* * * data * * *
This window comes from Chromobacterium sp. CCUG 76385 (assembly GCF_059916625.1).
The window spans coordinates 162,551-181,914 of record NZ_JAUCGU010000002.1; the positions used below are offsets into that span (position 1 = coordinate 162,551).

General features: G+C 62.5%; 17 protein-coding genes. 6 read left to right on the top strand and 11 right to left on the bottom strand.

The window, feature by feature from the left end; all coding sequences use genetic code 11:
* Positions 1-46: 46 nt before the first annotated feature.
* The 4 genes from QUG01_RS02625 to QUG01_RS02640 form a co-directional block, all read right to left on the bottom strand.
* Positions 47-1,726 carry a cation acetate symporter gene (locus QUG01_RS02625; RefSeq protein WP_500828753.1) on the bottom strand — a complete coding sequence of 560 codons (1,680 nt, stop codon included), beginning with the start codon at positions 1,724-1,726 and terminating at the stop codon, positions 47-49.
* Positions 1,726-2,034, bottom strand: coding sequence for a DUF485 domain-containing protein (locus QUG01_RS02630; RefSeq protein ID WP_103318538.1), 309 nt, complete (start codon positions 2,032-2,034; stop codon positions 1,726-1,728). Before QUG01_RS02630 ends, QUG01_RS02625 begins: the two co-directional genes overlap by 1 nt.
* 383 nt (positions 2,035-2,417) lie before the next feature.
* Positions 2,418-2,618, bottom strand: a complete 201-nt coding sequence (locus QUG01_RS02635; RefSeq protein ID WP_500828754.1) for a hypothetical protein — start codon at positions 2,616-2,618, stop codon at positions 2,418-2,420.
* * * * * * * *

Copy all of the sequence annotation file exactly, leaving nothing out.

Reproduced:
This window comes from Chromobacterium sp. CCUG 76385 (assembly GCF_059916625.1).
The window spans coordinates 162,551-181,914 of record NZ_JAUCGU010000002.1; the positions used below are offsets into that span (position 1 = coordinate 162,551).

General features: G+C 62.5%; 17 protein-coding genes. 6 read left to right on the top strand and 11 right to left on the bottom strand.

The window, feature by feature from the left end; all coding sequences use genetic code 11:
* Positions 1-46: 46 nt before the first annotated feature.
* The 4 genes from QUG01_RS02625 to QUG01_RS02640 form a co-directional block, all read right to left on the bottom strand.
* Positions 47-1,726 carry a cation acetate symporter gene (locus QUG01_RS02625; RefSeq protein WP_500828753.1) on the bottom strand — a complete coding sequence of 560 codons (1,680 nt, stop codon included), beginning with the start codon at positions 1,724-1,726 and terminating at the stop codon, positions 47-49.
* Positions 1,726-2,034, bottom strand: coding sequence for a DUF485 domain-containing protein (locus QUG01_RS02630; RefSeq protein ID WP_103318538.1), 309 nt, complete (start codon positions 2,032-2,034; stop codon positions 1,726-1,728). Before QUG01_RS02630 ends, QUG01_RS02625 begins: the two co-directional genes overlap by 1 nt.
* 383 nt (positions 2,035-2,417) lie before the next feature.
* Positions 2,418-2,618, bottom strand: a complete 201-nt coding sequence (locus QUG01_RS02635; RefSeq protein ID WP_500828754.1) for a hypothetical protein — start codon at positions 2,616-2,618, stop codon at positions 2,418-2,420.